At an event, September 7th, Hillary Clinton shared some of the tools she used to overcome her disappointment at losing the election to Donald Trump. She said, “I did some yoga. I tried alternate nostril breathing. I highly recommend it. It kind of calms you down.” She also used prayer, friendship, readings, and a “fair share of chardonnay.” Through her process of self-care, Clinton discovered something that yogis have known for thousands of years: that yoga breathing gives the practitioner the power to calm themselves down.
But what is Alternate Nostril Breathing and why would it work?
Alternate Nostril, known as Nādī Shodhana in yoga, is the process of alternating the breath in the nostrils as an act of clearing the energy channels, or nādīs, in the body. The beauty of this practice is that you don’t have to believe in energy channels for it to work. Research has shown that the practice lowers the blood pressure (Telles, et. al., 2014 & Telles, et.al., 2013), calms the mind better than quiet sitting (Telles, et. al., 2017), tones the parasympathetic nervous system known as the relaxation response (Sinha, et. al., 2013), changes the heart rate variability (Subramanian, et. al., 2016; Ghiya, et. al., 2012)as well as a number of other benefits (research on alternate nostril breathing).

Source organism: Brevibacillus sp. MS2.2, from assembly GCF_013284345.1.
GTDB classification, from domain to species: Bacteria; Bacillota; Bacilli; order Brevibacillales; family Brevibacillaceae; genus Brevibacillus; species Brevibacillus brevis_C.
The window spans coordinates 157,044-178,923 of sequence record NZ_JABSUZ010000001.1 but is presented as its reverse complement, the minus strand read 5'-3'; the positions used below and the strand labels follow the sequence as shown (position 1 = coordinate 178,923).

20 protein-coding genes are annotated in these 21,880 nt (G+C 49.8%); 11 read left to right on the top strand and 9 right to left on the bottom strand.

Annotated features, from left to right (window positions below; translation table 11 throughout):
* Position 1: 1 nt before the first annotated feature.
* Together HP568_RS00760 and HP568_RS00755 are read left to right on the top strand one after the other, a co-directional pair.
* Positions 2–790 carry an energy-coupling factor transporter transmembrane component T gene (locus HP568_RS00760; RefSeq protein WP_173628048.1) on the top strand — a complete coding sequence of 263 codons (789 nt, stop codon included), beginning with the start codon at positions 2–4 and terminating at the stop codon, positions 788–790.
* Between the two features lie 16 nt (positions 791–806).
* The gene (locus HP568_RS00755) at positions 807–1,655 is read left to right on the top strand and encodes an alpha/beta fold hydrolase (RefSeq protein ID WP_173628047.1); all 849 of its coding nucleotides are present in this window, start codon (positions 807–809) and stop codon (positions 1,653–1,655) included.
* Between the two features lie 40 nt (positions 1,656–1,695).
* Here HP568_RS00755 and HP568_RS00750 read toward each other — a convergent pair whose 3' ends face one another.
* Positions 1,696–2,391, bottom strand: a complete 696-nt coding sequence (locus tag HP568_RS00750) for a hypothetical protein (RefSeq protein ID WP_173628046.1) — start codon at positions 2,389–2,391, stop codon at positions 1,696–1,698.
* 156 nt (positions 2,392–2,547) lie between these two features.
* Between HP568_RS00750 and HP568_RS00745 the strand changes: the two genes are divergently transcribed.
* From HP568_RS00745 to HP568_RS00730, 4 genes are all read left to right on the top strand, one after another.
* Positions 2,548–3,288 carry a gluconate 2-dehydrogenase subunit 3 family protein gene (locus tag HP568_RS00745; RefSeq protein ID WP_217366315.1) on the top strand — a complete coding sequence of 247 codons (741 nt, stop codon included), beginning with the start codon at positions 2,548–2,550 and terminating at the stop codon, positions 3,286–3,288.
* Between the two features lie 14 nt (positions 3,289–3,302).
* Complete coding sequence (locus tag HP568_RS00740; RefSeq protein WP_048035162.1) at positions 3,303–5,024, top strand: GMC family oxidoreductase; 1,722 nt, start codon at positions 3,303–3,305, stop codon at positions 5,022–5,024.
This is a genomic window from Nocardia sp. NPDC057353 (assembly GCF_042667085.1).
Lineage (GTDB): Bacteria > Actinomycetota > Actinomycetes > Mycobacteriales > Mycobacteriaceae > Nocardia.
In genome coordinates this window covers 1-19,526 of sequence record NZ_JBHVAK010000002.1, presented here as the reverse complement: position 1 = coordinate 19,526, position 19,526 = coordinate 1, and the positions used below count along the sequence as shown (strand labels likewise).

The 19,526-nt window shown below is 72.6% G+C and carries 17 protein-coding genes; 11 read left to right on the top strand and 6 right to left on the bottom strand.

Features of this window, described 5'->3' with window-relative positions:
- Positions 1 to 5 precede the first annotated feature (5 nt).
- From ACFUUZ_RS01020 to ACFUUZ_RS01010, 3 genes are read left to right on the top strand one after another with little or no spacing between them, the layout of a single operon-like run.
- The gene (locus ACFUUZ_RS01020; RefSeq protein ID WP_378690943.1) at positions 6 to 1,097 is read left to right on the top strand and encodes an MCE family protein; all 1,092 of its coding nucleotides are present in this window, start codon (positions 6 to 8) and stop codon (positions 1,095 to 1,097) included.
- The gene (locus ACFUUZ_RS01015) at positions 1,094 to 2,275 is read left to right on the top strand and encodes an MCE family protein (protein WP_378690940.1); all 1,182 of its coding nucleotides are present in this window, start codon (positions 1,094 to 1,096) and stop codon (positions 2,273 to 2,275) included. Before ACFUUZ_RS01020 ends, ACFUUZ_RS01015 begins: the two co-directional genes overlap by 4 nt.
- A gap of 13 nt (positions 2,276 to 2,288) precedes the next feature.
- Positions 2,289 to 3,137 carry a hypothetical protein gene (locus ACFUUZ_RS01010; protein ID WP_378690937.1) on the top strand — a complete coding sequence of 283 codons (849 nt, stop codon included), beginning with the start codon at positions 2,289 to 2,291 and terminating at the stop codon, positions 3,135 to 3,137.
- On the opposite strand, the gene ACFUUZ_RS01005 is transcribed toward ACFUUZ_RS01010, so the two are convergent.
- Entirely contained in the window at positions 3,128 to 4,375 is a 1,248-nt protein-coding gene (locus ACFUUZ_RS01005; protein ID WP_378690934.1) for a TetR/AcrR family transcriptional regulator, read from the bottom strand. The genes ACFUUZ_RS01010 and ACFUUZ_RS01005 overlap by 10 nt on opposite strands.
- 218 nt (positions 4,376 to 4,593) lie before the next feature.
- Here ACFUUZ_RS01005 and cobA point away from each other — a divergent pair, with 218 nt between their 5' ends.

“I do it every day.” — Timothy McCall, MD, board-certified internist, Yoga Journal’s medical editor
See his recent article, Is Alternate Nostril Breathing Really Just Placebo? A Response To The Atlantic
How to Practice Alternate Nostril Breathing
- Sit with the spine erect.
- Use Vishnu Mudrā by making a fist of your right hand. Next, release the thumb and the ring and pinky fingers, leaving the index and middle finger against your palm.
- The hand is situated in front of the nose. The thumb is for closing the right nostril, the ring and pinky are for closing the left nostril.
- Place the thumb against your right nostril and slowly inhale through your left.
- Close off the left nostril with the ring and pinky fingers of your right hand.
- Then release your thumb and slowly exhale through your right.
- Inhale through your right, then close off the right nostril, then exhale through your left. This is one round (one round = two breaths).
- Keep the inhalation even with the exhalation.
- Do five rounds to begin, ending by exhaling through your left nostril. Work your way up to the tradition count of 12 rounds (24 breaths).
- Always begin and end through the left nostril.
Options for practice:
- Begin with 1:1 breath – inhaling for a count of 4, exhaling for a count of 4.
- As you are ready, advance to 1:2 – inhale for 4, exhale for 8.
- If it feels appropriate, add a slight pause of two counts at the top of the inhale.
- Practice 4 times a day for deep balancing.